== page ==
Recently published findings from the Massachusetts Sharps Injury Surveillance System suggest that there has been a significant decline in sharps injury rate among Massachusetts hospital workers since 2001 when the MDPH regulations were implemented (Laramie, et al., 2011). This is important progress. However, the data for 2010 presented in this report indicate that much remains to be done. There were 2,964 injuries reported in 2010 and an unacceptably high proportion (53%) was associated with devices without sharps injury prevention features. Many of these were with devices, such as hypodermic needles, for which alternatives have been on the market for decades. Previous studies have shown that implementation of devices with sharps injury prevention features can reduce injuries related to those device types by as much as 86% (Adams & Elliot, 2006; Muntz & Hultburg, 2004). Hospitals are reminded that MDPH regulations require that sharps injury prevention technology must be used in the provision of care to patients, an inventory of devices lacking sharps injury prevention features that are still in use must be developed and justification of the continued use of devices lacking sharps injury prevention features must be documented. The requirement to maintain an inventory is intended to provide a way for hospitals to document devices in need of conversion and serve as a useful tool in developing a plan for implementing devices with sharps injury prevention features (SESIPs). Many hospitals have found it useful to enlist unit and department managers as well as procurement staff in this process, rather than ask one individual (generally employee health or infection control) to develop the entire list. Hospitals should use their Annual Summary data along with the inventory of devices lacking sharps injury prevention features to establish priorities for device conversion. They should proceed with evaluating devices with sharps injury prevention features and implementing the most effective where clinically appropriate. As mandated by MDPH and OSHA, clinical staff should be involved in the selection of new devices. The mechanism of the sharps injury prevention feature is an important consideration in selection of devices. As described, there are many different sharps injury prevention mechanisms along the continuum from active to passive technology. Active technology requires the user to complete additional steps to engage the sharp injury prevention features (e.g. hinged arm). Passive technology, however, allows the sharps injury prevention of features to engage during the clinical use of the device, with no extra steps (e.g. retractable needles). While more research of the efficacy of different types of mechanisms in needed, results from a recent study suggest that devices with passive sharps injury prevention features are more protective than those with active features (Tosini, et al., 2010). This annual report for the first time includes information about the mechanism of the sharps injury prevention features for those injuries involving SESIPS. Among these injuries, the majority involved devices with active sharps injury prevention features. As noted previously, this information alone cannot be used to assess efficacy of the different mechanisms because information about the number of devices used or purchased is not collected. It does however indicate that many devices with active features are in use. As hospitals continue to evaluate devices as part of continuous quality improvement, consideration of devices with passive sharps injury prevention features is strongly encouraged. While use of SESIPs is critical to preventing sharps injuries, the devices are not fail safe. Hospitals should provide training on the use of devices and should implement safe work practices as part of a comprehensive sharps injury prevention program. Training should be provided not only to employees, but also to contract staff, per diem staff, interns, residents and students. Close to a quarter of the injuries reported occurred with devices used for injection procedures. More than 75% of injuries during injections were performed with devices with sharps injury prevention features, highlighting the need to implement work practice controls. Factors such as position of the healthcare worker relative to the patient and injection site along with disposal practices, in addition to engineering controls and the selection of devices should be considered. Devices with mechanisms which require an extra step to activate, or with mechanisms that can be removed or disengaged should be closely evaluated to see if there are more effective passive alternatives available for use. Injuries in operating and procedure rooms constitute 45% of all reported injuries. Work-practice controls are particularly important in operating and procedure rooms because some devices have fewer alternatives with sharps injury prevention features. These measures include use of neutral zones for hands free passing and increased verbal communications regarding the transfer of devices among staff. Evaluation of devices used, and consideration of those with safety features, such as scalpel blades and blunt suture needles, is also needed. Together with OSHA, NIOSH issued a safety and health information bulletin (SHIB) regarding the implementation of blunt suture needles in 2007. Prior to the NIOSH SHIB, the American College of Surgeons issued a statement at the 2005 Annual Meeting supporting "the universal adoption of blunt suture needles as the first choice for fascial suturing to minimize or eliminate needle-stick injuries from surgical needles". In addition to suture needles, evaluation of the practice of multi-dose administration of various medications via injection should also be reviewed and alternative practices evaluated, as this practice does not allow for the use of hypodermic needles/syringes with safety features and helps to prevent the risk of cross-contamination and transmission of infections to patients (MMWR, 2008). The Massachusetts Sharps Injury Surveillance System is a collaborative effort between the MDPH and hospitals, professional associations and community advocates. The success of the program in collecting data is a result of this collaboration. MDPH will continue to work with these groups to conduct surveillance, review exposure control activities in hospitals, and facilitate the exchange of information among hospitals about successful prevention strategies.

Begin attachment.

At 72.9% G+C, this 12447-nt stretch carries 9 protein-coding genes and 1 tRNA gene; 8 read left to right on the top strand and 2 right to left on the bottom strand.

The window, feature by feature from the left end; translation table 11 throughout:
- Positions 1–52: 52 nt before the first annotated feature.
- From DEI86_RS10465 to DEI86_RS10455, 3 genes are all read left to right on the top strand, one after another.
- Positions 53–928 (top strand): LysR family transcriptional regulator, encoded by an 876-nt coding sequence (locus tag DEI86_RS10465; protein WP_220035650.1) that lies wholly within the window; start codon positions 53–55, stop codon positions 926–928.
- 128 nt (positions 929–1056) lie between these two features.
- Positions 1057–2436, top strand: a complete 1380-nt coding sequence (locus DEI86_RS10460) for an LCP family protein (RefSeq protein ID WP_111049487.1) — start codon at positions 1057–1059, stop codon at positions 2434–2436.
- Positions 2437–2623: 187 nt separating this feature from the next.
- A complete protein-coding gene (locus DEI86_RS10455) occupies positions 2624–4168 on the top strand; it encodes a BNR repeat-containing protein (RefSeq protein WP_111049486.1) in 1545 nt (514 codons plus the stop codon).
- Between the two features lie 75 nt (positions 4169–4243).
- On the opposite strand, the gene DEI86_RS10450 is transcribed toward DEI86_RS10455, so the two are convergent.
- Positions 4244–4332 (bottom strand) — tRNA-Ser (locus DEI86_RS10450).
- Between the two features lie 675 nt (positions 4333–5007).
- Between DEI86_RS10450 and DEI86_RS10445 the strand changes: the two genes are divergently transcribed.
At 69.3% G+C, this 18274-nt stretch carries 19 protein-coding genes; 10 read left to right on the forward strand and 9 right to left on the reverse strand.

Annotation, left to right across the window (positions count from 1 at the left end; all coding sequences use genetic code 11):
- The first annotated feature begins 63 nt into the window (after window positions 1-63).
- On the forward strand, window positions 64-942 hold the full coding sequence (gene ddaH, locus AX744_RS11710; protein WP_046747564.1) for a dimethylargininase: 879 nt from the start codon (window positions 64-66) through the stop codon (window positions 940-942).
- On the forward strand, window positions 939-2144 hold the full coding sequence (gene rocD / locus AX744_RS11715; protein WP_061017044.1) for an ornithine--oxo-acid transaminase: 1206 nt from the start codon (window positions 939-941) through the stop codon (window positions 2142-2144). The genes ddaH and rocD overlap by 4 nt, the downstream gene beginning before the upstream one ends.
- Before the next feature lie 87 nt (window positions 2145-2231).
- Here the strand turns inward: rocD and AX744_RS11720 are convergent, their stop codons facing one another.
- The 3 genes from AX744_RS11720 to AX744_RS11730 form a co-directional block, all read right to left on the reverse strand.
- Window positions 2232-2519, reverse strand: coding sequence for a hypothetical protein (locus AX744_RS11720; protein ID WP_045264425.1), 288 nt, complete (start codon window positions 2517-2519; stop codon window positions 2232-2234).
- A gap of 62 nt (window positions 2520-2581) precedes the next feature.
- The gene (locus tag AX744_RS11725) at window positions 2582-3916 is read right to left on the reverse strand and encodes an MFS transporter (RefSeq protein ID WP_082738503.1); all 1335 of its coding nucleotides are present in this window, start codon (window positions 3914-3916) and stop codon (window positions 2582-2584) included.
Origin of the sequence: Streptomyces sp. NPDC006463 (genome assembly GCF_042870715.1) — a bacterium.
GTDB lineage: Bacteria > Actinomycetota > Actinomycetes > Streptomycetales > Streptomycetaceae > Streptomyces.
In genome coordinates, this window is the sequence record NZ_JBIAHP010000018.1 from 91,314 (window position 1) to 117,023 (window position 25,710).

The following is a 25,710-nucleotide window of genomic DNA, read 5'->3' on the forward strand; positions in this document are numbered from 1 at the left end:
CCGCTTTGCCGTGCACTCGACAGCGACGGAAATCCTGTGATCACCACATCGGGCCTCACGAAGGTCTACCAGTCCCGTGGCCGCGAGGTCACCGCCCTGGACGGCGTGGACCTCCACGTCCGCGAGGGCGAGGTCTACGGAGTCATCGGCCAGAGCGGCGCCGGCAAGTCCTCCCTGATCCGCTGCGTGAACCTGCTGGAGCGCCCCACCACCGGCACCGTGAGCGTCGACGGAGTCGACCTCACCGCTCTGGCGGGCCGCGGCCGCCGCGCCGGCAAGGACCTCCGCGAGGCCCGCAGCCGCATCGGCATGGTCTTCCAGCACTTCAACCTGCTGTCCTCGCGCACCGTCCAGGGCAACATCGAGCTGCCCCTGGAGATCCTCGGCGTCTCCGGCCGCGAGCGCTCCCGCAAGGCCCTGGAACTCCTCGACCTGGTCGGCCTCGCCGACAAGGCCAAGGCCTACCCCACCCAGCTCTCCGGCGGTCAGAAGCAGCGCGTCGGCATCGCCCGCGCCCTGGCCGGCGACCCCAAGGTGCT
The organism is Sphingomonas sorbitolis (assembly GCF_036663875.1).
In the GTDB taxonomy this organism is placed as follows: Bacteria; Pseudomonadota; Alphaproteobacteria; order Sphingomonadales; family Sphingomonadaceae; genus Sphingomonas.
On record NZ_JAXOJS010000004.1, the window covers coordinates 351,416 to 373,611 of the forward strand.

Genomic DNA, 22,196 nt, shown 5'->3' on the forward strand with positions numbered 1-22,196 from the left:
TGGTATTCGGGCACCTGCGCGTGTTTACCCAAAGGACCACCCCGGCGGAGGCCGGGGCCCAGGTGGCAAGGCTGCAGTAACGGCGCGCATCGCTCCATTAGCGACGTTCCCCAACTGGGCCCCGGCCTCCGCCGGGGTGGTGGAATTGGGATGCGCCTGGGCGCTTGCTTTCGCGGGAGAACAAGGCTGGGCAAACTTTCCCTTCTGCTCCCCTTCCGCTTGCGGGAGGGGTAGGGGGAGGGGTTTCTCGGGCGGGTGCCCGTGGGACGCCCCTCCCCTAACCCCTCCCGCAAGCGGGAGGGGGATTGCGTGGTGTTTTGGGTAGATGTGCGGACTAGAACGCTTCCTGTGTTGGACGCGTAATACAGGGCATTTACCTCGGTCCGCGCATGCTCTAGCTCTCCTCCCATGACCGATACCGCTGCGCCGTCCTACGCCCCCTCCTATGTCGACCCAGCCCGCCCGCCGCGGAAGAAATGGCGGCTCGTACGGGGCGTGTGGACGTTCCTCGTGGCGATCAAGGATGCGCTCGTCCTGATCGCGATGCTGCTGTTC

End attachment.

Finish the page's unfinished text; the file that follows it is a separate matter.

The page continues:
Health-care-personnel; Medical-personnel; Exposure-levels; Needlestick-injuries; Public-health; Hazards; Nurses; Nursing; Workers; Health-care-facilities; Health-care; Preventive-medicine; Safety-practices; Safety-measures; Safety-education; Training; Disease-prevention; Disease-transmission; Disease-control; Work-practices; Worker-health; Surveillance-programs; Employee-exposure; Statistical-analysis
Massachusetts Department of Public Health, Bureau of Health Information, Statistics, Research and Evaluation, Occupational Health Surveillance Program, 250 Washington Street, 6th Floor, Boston, MA 02108